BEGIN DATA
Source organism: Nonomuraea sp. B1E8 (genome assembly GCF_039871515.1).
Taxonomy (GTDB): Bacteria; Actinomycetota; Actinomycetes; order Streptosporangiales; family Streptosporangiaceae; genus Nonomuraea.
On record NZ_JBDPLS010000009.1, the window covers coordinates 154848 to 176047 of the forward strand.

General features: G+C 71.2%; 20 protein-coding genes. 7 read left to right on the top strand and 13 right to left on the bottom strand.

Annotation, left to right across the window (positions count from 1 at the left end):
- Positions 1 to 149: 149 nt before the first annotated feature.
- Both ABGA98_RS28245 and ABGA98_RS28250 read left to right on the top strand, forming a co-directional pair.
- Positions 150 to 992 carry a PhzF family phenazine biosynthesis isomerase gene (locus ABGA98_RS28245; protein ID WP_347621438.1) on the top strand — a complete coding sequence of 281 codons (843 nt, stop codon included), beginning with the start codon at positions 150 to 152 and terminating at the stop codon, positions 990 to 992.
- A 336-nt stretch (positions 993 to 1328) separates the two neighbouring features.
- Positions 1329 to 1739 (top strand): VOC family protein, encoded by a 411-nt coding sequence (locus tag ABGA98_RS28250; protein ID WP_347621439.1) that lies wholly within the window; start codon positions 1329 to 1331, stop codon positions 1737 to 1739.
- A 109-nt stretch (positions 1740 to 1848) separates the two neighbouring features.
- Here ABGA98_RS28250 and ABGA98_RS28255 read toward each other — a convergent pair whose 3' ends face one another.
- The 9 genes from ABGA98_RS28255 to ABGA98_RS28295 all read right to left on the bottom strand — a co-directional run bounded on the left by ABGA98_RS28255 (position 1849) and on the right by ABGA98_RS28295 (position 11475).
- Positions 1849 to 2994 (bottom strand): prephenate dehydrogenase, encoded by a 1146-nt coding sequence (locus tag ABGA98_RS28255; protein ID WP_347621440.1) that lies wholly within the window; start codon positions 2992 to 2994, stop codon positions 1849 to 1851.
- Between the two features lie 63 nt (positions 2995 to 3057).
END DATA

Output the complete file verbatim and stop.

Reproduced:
Source organism: Nonomuraea sp. B1E8 (genome assembly GCF_039871515.1).
Taxonomy (GTDB): Bacteria; Actinomycetota; Actinomycetes; order Streptosporangiales; family Streptosporangiaceae; genus Nonomuraea.
On record NZ_JBDPLS010000009.1, the window covers coordinates 154848 to 176047 of the forward strand.

General features: G+C 71.2%; 20 protein-coding genes. 7 read left to right on the top strand and 13 right to left on the bottom strand.

Annotation, left to right across the window (positions count from 1 at the left end):
- Positions 1 to 149: 149 nt before the first annotated feature.
- Both ABGA98_RS28245 and ABGA98_RS28250 read left to right on the top strand, forming a co-directional pair.
- Positions 150 to 992 carry a PhzF family phenazine biosynthesis isomerase gene (locus ABGA98_RS28245; protein ID WP_347621438.1) on the top strand — a complete coding sequence of 281 codons (843 nt, stop codon included), beginning with the start codon at positions 150 to 152 and terminating at the stop codon, positions 990 to 992.
- A 336-nt stretch (positions 993 to 1328) separates the two neighbouring features.
- Positions 1329 to 1739 (top strand): VOC family protein, encoded by a 411-nt coding sequence (locus tag ABGA98_RS28250; protein ID WP_347621439.1) that lies wholly within the window; start codon positions 1329 to 1331, stop codon positions 1737 to 1739.
- A 109-nt stretch (positions 1740 to 1848) separates the two neighbouring features.
- Here ABGA98_RS28250 and ABGA98_RS28255 read toward each other — a convergent pair whose 3' ends face one another.
- The 9 genes from ABGA98_RS28255 to ABGA98_RS28295 all read right to left on the bottom strand — a co-directional run bounded on the left by ABGA98_RS28255 (position 1849) and on the right by ABGA98_RS28295 (position 11475).
- Positions 1849 to 2994 (bottom strand): prephenate dehydrogenase, encoded by a 1146-nt coding sequence (locus tag ABGA98_RS28255; protein ID WP_347621440.1) that lies wholly within the window; start codon positions 2992 to 2994, stop codon positions 1849 to 1851.
- Between the two features lie 63 nt (positions 2995 to 3057).